When you step inside the cabin, it’s a familiar affair. The overall design and layout of the dashboard are similar to the Kushaq. The interior has a dual-tone black and beige colour combination, which goes well with the car’s premium positioning. Everything feels well put together – the overall fit-and-finish is great, and the cabin is large, spacious, and practical.
Taking centre stage in this top-end Style variant is the same free-standing 10-inch touchscreen infotainment, with wireless Apple Car Play and Android Auto. As expected, it’s quite intuitive and works beautifully. The screen offers crisp visuals, and the display is super-responsive. The two-spoke leather-wrapped steering wheel is similar to that of the Kushaq. And in terms of features and equipment, the Slavia is as well-equipped as its high-riding sibling. You get ventilated front seats, climate control with a touch panel, two USB Type C ports, a sunroof, a wireless phone charger, and more. That said, the Slavia’s interior gets a couple of crucial updates over the Kushaq. For instance, the top variants of the Slavia come with a virtual cockpit digital driver display, which is identical to the one offered in the VW Taigun GT, and the ac vents are now round. Another big update is the new roof liner, which is of better quality and looks more premium than the Kushaq’s.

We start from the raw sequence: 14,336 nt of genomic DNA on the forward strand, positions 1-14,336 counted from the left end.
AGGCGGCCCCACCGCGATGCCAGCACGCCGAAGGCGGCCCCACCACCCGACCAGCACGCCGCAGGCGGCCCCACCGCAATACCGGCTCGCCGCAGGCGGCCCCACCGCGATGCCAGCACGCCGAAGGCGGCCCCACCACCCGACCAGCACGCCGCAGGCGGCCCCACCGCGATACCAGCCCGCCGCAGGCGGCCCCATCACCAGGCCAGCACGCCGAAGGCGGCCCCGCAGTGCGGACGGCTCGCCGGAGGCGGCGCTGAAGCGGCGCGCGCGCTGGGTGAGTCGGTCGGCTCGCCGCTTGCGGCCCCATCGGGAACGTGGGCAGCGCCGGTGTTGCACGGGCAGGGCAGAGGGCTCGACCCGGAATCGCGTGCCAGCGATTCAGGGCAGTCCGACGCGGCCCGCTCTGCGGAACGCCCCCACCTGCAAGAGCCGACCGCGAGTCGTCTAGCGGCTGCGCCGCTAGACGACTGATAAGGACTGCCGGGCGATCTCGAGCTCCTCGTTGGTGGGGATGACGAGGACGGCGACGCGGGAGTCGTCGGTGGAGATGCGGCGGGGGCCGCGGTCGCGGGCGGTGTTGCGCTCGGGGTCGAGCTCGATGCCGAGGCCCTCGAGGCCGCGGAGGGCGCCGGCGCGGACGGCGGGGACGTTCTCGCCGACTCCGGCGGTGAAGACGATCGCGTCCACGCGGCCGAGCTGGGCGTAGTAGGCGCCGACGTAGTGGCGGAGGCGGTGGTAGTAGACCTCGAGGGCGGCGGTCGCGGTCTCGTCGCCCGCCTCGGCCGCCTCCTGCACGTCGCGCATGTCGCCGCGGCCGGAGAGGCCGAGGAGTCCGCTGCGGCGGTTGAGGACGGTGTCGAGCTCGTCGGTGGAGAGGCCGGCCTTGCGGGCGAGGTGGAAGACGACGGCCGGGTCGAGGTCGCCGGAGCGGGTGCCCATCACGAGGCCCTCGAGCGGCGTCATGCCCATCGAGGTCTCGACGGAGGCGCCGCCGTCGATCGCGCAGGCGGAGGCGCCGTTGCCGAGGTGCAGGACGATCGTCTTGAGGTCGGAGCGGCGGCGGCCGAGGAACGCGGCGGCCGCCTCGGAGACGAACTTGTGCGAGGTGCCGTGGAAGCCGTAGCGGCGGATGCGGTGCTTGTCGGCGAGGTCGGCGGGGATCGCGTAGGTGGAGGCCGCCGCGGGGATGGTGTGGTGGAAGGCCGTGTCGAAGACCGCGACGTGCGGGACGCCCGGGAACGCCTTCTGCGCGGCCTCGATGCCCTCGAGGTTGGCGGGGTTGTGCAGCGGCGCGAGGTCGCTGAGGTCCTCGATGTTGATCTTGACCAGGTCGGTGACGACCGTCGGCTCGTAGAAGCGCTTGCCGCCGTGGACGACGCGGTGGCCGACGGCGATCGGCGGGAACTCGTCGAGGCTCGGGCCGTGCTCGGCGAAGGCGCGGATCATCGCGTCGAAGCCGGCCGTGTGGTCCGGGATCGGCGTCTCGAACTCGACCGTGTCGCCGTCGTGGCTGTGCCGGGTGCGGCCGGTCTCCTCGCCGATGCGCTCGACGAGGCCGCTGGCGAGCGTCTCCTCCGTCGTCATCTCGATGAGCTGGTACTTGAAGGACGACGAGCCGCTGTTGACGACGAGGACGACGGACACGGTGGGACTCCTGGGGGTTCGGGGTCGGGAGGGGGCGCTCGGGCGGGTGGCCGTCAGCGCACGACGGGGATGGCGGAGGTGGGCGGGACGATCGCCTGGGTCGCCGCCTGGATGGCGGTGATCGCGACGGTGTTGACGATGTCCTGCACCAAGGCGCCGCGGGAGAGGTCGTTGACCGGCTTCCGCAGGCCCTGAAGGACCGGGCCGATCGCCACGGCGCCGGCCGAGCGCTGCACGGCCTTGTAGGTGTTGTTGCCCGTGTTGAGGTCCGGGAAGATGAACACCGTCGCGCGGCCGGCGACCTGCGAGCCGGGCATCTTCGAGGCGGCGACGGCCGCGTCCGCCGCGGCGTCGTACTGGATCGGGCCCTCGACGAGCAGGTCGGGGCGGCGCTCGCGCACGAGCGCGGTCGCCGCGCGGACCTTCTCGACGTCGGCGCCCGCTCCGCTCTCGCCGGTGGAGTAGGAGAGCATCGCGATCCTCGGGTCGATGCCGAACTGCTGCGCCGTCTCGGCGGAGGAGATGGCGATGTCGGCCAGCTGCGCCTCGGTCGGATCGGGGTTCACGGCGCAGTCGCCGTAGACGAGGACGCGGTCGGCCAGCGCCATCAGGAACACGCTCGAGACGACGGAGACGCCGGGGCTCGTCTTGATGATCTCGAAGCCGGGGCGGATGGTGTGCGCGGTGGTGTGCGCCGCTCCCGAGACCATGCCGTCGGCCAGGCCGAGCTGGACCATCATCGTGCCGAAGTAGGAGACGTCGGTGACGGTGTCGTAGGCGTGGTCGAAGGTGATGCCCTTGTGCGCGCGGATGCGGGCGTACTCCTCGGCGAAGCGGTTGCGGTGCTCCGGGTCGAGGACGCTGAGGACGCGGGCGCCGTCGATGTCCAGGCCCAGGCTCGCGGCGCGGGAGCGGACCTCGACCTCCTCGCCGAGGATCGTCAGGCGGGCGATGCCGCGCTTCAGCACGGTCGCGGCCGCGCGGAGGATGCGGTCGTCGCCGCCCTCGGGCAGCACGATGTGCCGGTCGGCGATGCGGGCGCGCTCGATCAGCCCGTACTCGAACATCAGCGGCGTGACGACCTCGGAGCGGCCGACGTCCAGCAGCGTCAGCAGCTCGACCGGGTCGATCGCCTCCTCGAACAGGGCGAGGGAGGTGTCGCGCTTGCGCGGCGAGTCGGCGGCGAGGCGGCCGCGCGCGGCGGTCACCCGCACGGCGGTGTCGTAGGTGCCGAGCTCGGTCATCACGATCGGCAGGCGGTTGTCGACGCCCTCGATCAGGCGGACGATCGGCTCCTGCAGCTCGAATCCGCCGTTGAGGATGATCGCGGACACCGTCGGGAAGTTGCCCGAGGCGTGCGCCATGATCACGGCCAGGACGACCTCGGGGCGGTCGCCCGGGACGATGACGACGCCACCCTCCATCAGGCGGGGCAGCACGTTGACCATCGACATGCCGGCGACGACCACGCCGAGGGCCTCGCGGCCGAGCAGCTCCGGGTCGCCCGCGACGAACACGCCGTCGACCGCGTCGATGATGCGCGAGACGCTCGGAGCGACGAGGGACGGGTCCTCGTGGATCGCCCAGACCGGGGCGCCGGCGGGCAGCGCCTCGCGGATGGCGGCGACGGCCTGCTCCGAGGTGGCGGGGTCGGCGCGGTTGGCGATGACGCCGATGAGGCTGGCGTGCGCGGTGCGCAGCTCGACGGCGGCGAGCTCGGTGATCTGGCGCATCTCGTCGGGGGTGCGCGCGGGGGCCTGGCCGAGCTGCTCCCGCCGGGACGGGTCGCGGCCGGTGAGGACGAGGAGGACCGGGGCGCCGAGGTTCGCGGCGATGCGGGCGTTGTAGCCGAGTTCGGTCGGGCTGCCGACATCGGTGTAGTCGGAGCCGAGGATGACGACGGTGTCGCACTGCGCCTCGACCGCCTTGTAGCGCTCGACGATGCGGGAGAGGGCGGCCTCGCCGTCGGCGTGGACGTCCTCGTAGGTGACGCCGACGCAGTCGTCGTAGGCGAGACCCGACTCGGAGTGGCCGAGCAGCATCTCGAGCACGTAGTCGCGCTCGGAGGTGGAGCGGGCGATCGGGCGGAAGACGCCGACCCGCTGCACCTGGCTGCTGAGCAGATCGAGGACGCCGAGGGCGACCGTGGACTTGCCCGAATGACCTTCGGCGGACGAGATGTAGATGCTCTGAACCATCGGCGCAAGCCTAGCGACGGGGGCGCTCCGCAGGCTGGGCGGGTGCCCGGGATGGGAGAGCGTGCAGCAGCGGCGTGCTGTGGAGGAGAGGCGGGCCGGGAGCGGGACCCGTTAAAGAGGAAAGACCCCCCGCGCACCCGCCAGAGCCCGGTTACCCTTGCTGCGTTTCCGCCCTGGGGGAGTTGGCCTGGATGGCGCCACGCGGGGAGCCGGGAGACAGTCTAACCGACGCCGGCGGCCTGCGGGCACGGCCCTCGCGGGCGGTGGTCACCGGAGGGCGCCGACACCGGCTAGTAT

On the safety front, the Slavia gets dual airbags, electronic stability control, and traction control system as standard on all variants. The top versions get six airbags.
The front seats are supportive and feel quite comfortable over long drives. However, they don’t come with electric adjustments, and we think that it’s a bit of a miss. At the back, the seats are comfy, and there’s loads of legroom. The slanting roofline does eat into the headroom, and passengers above 5’10" will find the roof too close to their heads. There are rear ac vents as well as two USB Type C ports. The transmission hump is nearly flat, and there’s a headrest for the middle passenger. Three passengers can sit comfortably on short drives.
The Slavia’s party piece is its boot space, which has a massive volume of 521 litres! In comparison, the Kushaq’s cargo space is only 385 litres. So, in terms of space and practicality, the Slavia has a clear advantage over its sibling. What’s more, in terms of driving experience, as you’ll see, it’s even better!
On offer with the Slavia is the same set of TSI turbo petrol powertrains that does duty in the Kushaq and Taigun. A three-cylinder 1.0-litre and a four-cylinder 1.5-litre unit. Gearbox options include a six-speed manual, a 6-speed torque converter automatic (1.0 TSI), and a seven-speed DSG (1.5 TSI). We got to experience the 1.0 TSI AT and 1.5 TSI MT on this occasion. However, in this review, we’ll only focus on the smaller engine, which Skoda says is going to be the mainstay of the Slavia range.